2. 2. JH: Especially when it comes to bundling, it’s really critical that we understand whichcomponents are the key value drivers for the customers, which are the things they musthave and which are the things where there’s absolute little less focus on, but which will thenallow us to enlarge the package to deliver more value and capture a bigger share of revenuefrom the customer. I think that it’s a combination of both an analysis of knowing how are youroffers doing in the market, which is selling, which is not and it’s also an analysis of what youcould provide the customers. Maybe they don’t need… they don’t know they could need, orthey don’t know yet they would need, but we can, by introducing through it an attractive offer,we can then convince them to buy a bit more than what they originally thought they wouldneed. So it’s a combination of both knowing the customers and knowing what you need tooffer them.Telecoms IQ: Okay, so, really analysing, I suppose, the assumptions that are already beingmade from both the customers’ perspective and from your own. That’s good to hear. Now,budgeting concerns across Europe are, of course, also a fundamental challenge as with anybusiness, and by that I mean there’s probably a lot less leeway to make errors and a lot lessopportunity, really, to take risks when it comes to budgeting. Has TeliaSonera managed tostrike the right balance, do you think, in order to offset the financial shortfall that we’re facingthis year, and possibly in further years down the road?JH: Yes, I think the way we see it is that we’ve been focusing a lot on the quality of sales,so not just on the gross amount or the gross intake of subscriptions, but also on what kind ofsubscriptions we get. Do we get active customers or do we get just people paying theminimum monthly fee, who are mostly in for it for the handsets or for another give-away?And there, I think, clever bundling is really the trick where we see a lot of potential and whichwe’ve been steering towards, is that by making sure that we are not just giving somethingvery basic, very simple, which the customer would get for a very low fee and we would get avery low ARPU customer, but instead of putting the effort into targeting a higher ARPUsegment and even if that means bigger discounts, that’s okay, because we are getting goodARPU and that’s been the focus in our sales already for a while and I think that’s thedirection we will be steering even more towards. So emphasising the quality of the customerwe attract.Telecoms IQ: It’s got to be about relevancy. Tracking cost components is also becoming alot more complex, as you know, as solutions become more sophisticated and perhapsharder to determine. Juho, how can a pricing process, do you think, be optimised tomeasure profitability?JH: That is unfortunately, I think, one of the biggest challenges. The more we movetowards bundled offerings where generally, in traditional ways, you’d have it set up in a waythat one product “takes the heat”, while the others do well. And that requires that you track itthrough the offer, not just through the product and I think this is one of the things I’m lookingforward to hearing in our conference session, of perhaps what experiences from otherparties and exchanging the perspective in this area.Telecoms IQ: Yes, I’m sure you’re not the only one. Now, sticking with this issue ofmeasurements, measuring churn has actually been sited as a particular source of frustrationfor the industry, just from some of the speakers and the delegates that we’ve spoken toalready. What would be your perspective or approach to this issue?JH: I think measuring churn and defining churn is really a big challenge for operators and Ithink the only way to tackle it and to gain valuable insight out of that is to actually beyond justthat one figure and look at the actual customers which are leaving your subscriptions, whichare being disconnected. And then, dig deeper to see whether it’s actually customersTelecoms IQ      2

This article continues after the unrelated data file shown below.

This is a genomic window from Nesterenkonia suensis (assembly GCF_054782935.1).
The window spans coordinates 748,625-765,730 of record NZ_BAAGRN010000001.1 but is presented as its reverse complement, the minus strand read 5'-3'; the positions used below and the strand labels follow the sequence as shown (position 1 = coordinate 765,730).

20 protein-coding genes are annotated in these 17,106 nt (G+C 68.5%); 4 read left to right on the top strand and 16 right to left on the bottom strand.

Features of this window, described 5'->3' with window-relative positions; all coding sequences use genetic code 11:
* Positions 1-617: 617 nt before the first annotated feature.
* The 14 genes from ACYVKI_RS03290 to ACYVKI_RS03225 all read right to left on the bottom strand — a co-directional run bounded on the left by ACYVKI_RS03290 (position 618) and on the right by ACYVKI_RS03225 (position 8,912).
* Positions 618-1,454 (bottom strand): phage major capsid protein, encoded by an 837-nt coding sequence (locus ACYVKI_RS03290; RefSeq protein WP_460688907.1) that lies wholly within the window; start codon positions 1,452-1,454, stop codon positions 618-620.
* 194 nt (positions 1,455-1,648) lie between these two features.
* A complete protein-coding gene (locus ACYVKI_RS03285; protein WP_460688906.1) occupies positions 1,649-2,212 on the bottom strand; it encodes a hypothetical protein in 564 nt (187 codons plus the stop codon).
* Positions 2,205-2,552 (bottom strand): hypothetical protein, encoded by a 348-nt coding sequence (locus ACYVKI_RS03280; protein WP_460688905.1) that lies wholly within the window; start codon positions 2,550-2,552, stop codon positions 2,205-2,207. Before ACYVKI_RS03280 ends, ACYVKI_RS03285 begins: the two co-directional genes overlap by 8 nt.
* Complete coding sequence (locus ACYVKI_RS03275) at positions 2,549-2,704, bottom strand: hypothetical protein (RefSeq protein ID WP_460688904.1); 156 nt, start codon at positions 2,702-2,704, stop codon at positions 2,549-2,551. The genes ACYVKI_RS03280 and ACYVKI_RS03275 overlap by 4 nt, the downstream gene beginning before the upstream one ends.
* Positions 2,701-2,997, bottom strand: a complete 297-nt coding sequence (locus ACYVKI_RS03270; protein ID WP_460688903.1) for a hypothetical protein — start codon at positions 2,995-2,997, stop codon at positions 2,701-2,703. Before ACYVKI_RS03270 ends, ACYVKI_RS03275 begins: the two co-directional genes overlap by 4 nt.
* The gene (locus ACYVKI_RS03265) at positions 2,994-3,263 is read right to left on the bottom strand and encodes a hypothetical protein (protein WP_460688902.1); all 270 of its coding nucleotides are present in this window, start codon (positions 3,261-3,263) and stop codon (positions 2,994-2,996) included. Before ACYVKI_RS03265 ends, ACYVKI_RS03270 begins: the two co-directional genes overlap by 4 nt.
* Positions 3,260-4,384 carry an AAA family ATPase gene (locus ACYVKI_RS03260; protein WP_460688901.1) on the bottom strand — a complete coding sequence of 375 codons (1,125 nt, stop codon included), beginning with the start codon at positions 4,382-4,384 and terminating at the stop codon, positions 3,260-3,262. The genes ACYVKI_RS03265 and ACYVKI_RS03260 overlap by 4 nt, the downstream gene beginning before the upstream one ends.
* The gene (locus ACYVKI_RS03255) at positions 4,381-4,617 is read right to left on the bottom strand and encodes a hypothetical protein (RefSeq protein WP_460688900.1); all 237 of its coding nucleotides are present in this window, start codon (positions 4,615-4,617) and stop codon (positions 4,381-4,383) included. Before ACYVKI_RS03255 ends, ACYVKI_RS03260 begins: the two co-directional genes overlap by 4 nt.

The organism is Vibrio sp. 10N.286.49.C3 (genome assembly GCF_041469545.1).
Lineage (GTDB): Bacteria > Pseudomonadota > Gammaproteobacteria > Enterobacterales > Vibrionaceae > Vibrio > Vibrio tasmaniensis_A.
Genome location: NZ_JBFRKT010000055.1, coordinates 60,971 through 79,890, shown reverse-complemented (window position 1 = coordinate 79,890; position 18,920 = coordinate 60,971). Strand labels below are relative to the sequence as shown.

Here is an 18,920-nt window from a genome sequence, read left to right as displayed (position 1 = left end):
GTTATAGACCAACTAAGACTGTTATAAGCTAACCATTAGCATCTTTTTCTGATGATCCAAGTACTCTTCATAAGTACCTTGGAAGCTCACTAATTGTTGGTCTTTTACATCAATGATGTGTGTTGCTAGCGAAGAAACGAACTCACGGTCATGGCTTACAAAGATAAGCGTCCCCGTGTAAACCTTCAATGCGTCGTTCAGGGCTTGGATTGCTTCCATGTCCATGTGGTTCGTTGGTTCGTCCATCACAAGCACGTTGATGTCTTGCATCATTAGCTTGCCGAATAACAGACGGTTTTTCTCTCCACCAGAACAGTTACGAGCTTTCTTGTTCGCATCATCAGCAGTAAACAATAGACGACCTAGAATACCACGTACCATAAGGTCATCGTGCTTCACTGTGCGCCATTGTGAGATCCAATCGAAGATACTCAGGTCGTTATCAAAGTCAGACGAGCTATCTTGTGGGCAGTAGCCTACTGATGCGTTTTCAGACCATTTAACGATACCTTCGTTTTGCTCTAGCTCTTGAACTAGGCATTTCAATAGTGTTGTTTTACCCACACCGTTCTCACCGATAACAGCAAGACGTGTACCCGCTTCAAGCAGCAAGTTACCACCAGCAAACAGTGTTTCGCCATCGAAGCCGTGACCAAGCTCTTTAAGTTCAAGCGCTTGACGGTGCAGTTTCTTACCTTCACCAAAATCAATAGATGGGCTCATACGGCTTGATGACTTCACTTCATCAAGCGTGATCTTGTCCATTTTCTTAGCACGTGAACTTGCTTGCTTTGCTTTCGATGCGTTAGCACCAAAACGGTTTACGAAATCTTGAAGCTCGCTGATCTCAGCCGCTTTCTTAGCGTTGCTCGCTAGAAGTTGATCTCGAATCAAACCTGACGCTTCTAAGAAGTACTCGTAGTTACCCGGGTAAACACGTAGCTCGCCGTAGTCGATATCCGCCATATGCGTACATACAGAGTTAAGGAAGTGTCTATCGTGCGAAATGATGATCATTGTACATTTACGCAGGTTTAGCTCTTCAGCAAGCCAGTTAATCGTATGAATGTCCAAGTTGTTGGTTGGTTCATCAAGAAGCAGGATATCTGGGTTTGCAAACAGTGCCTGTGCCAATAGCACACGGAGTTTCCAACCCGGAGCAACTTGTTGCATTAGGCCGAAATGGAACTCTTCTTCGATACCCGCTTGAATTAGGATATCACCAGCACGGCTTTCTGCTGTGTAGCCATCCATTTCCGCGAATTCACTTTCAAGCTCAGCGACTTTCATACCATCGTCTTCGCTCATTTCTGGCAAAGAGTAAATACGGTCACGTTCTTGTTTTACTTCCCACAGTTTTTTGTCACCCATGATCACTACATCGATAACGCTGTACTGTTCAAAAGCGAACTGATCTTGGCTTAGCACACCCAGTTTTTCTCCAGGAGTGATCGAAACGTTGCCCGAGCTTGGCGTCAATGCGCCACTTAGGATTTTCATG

3. 3. switching to the competitor, or whether it’s just customers terminating, but still maybe stayingas your customer while they’re terminating some individual subscriptions, or whatever arethe thousand causes underlying that. And that’s actually the only way we can understandtruly what motivates the customers to leave us and that leads to the remedies of how wecould prevent that. If we just combat churn without the understanding why it occurs andwhat are the fundamental drivers, then it will not be successful. Then it’s more like we’re justtrying to change the definition so that it looks better rather than addressing some of yourunderlying issues.Telecoms IQ: Excellent point. And Juno, I know I’m probably making your life quite difficultby asking these particular questions, which I know will obviously require a lot more thoughtand discussion, probably at our event in just a couple of months, but an even more difficultchallenge than churn is, of course, something that you’ll be specifically confronting in yourpresentation, and that’s the issue of measuring value, be it customer value or value to theprovider. Do you think that it’s an achievable aim to expect to be able to measure value as itis? Is it even something that can be measured?JH: I think one way to measure value is to price, so to create various offers, you try them inthe market and you analyse whether you are reaching or attracting the customers. So, Ithink there are, of course, ways to try to predict the attractiveness of an offer beforehand.One way, of course, is to just make sure that you are able to do and also kill some bundles ifthey don’t… to see whether they succeed in the market or if they fail to achieve the resultsyou have set out for them. The important thing is that you can measure them on how wellare you selling which particular offer and ideally also measure their success rate throughvarious channels. And by looking at that data closely, then you are starting to get anunderstanding of what kind of customers you are reaching and what kind of customerdemand you are serving through your offers. And then, with some data, you may start to beable to predict that, okay – if this offer did well here, this offer did well here – maybe wecould try a combination of that… I think that could be one way of tackling the challenge offinding out where the value for the customers is.Telecoms IQ: So a trial and error approach is what you’d recommend. But do you thinkthat is harder to do now than perhaps it would have been, let’s say, three or four years back?JH: I’d say that it’s more interesting to do, because the more we are putting things together,the more we are packaging things, the more options we have available for us, and of course,that makes it much more difficult to tell whether it will sell or whether it will not. But it makeslife much more interesting, at least!Telecoms IQ: And that’s what we like to hear! Thank you very much. We will end there,and of course, we’ll hear more from you during your presentation, but let me thank you verymuch again for taking some time out and speaking with us today, Juho.JH: You’re welcome. Thank you and I look forward to seeing you.You can now register your attendance at Telecoms Pricing 2011, taking place on April 11-14. Email us at enquire@IQPC.co.uk or call us on +44 (0) 20 7368 9300.  Telecoms IQ      3 
  4. 4. IQPCPlease note that we do all we can to ensure accuracy within the translation to word of audio interviews but that errors may stillunderstandably occur in some cases. If you believe that a serious inaccuracy has been made within the text, please contact+44 (0) 207 368 9334 or email richard.desilva@iqpc.co.uk.Telecoms IQ      4 

×